This may seem an over-complex way of stating the obvious. But it has architectural implications. A business process does not just happen. Nor is it just a series of causally related events like photosynthesis. It is a structured and intentional response triggered by something both intended and acknowledged as a request for a specific outcome. The request initiates the process, and in the middle of the process the request is still there. Some steps will have taken place in order to meet the request, but some will not yet have happened. So the request is at a particular status, reflecting where it is in the process. At the end of the process comes the last status change, which realises the outcome. The request is a structural element of the process.
This structural feature is evident in financial services or government administration – but it is also obvious in something as familiar as purchase order processing. A purchase order is a paradigm case of ‘request’. It initiates the process and then travels through it. The ‘order’ is not just a paper document, or its digitised image. It is the request entity itself – a dataset of request parameters: who the order is from; when it arrived; what it is for; etc.
In a life assurance new business process the request entity is the application or proposal. In an insurance claim process it is the claim. Either of these may or may not be on a physical paper form, which may or may not then be digitised.
Having identified the request entity the next step is straightforward. This is to define the rules at a logical level, including rules specifying the sequence in which the other rules should be applied. A typical sequence might be:
First: rules about what is and is not a well-formed request. Until these rules have been met it may not be clear what type of request it is, and therefore what type of process should start.
Second: authorisation rules. Each type of request may have rules about who can initiate it and what proof is needed. For example an order may need to be on an order form signed by a known representative of a customer organisation.
Third: rules about carrying out the request.
Rules like these define the process at the logical level. At this level the process is the rules. A diagram of an order process could show six steps in (eg) BPMN symbols:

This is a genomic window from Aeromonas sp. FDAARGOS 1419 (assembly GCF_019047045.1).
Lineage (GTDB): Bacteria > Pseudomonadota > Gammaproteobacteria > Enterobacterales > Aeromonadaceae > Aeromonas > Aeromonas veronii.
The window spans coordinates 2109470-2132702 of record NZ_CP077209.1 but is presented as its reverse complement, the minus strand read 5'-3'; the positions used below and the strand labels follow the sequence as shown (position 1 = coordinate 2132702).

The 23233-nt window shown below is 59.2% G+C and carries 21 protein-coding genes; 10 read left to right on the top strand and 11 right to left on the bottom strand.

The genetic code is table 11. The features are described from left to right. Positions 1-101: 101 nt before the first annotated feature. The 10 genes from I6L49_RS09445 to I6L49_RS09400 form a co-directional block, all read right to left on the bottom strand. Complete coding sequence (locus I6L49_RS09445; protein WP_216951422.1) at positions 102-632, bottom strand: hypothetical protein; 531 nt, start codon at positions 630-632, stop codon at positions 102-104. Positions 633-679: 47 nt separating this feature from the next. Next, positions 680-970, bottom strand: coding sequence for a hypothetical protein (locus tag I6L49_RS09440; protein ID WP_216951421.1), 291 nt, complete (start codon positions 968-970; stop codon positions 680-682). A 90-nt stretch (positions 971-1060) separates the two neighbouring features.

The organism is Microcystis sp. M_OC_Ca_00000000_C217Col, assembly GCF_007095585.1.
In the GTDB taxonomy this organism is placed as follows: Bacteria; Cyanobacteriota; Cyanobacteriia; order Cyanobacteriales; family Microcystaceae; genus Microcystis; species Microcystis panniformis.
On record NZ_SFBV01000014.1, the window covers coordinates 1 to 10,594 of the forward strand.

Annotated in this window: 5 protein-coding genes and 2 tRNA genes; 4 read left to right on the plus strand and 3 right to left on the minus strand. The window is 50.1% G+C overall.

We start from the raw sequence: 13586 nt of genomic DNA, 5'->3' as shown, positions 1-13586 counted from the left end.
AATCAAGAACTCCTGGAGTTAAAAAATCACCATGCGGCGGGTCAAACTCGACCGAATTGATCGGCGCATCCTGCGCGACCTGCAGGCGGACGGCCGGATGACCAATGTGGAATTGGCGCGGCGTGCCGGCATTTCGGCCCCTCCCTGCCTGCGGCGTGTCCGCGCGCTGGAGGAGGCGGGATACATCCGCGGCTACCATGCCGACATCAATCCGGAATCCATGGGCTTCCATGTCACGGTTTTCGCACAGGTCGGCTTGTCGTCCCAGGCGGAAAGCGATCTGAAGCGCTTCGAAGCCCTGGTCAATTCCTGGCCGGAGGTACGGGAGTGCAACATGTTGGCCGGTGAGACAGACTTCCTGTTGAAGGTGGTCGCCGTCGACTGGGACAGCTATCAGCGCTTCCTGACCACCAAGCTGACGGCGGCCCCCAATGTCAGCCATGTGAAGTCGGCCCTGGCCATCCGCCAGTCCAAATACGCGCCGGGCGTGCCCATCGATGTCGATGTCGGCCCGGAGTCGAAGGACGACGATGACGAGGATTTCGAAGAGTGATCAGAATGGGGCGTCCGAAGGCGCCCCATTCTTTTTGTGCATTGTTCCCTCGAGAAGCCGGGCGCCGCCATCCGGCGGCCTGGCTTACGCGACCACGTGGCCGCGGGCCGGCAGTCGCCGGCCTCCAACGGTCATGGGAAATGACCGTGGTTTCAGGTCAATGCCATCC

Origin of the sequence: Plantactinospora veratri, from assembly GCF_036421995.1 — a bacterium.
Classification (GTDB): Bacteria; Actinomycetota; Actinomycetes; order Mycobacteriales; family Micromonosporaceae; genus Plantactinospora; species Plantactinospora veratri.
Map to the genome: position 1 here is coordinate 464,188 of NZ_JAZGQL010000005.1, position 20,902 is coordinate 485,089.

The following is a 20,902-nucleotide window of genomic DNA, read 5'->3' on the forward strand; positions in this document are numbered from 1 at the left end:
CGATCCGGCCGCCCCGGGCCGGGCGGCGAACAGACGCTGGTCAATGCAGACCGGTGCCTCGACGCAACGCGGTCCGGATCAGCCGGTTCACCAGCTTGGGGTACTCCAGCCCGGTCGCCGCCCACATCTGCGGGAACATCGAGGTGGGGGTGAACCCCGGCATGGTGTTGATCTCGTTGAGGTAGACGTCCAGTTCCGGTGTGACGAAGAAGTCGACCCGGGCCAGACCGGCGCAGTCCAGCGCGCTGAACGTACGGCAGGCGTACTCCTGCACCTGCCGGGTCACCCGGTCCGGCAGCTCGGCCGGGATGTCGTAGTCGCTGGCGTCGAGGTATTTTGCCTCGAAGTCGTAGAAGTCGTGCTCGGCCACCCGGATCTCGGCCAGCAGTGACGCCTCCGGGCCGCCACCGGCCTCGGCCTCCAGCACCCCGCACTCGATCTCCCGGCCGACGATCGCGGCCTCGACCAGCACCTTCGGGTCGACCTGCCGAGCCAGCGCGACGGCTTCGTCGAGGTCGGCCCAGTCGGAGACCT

But these are rules which could also be stated in words:
First, take the order.
Then, check the order.
Then, check credit rating.
Within each step will be rules prescribing how to ‘check the order’, how to ‘check credit rating’ etc. To qualify as a well-formed order it may need to be either from a known customer or, if it is from a new customer, it may need certain customer details.
‘Check credit rating’ may also include ‘IF…THEN…ELSE…’ rules, eg:
Cash with order
Pass to ‘Match against stock’
Order amount <= available credit
Pass to ‘Match against stock’
The relationship between the rules and the request entity is key. The rules must allow for every possible value of the relevant attributes of the extended dataset which the request entity defines. For example an order will have a date, a customer, and details of what is ordered. The customer will have a current available credit balance and maybe rules for calculating a discount. Each product will have a price. If the rules do not cover every possible value of every relevant attribute, the process will not cover every possible request. There could be manual and/or discretionary catch-alls, eg:
Refer to credit manager for approval
This is a perfectly sound rule, but one which needs to be unpacked to expose other rules:
How is a ‘credit manager’ identified?
What happens if approval is not granted?
Eventually the rules will be complete, when they are known to cover every possible contingency. There will be rules within rules – rules which belong inside the boxes ‘Take order’, ‘Check order’ etc.
When all the rules are completely defined, it may turn out that the high-level process flow may have to change. For example the process flow in Figure 1 may need to change to:
Here ‘Check credit rating’ and ‘Match against stock’ are in parallel, and both must complete before ‘Authorise order’ can happen. It is not that the process flow in Figure 2 is better than the one in Figure 1 – it is for the organisation to decide what its rules are.
We are only at the beginning of the meta-model but we have already begun to deviate from ‘business rules’ orthodoxy. I’ll explain what I mean in the second article in this series.
2 Chris Lawrence, Business process architecture and the Workflow Reference Model. In Layna Fischer (Ed.), BPM & Workflow handbook 2007, Future Strategies Inc, Lighthouse Point, Florida, 2007; in association with the Workflow Management Coalition. The paper is available from www.makeworkmakesense.com.
5 Derek Miers, Issues and Best Practices for the BPM and SOA Journey, Enix Consulting Limited, 2006.
© Chris Lawrence 2008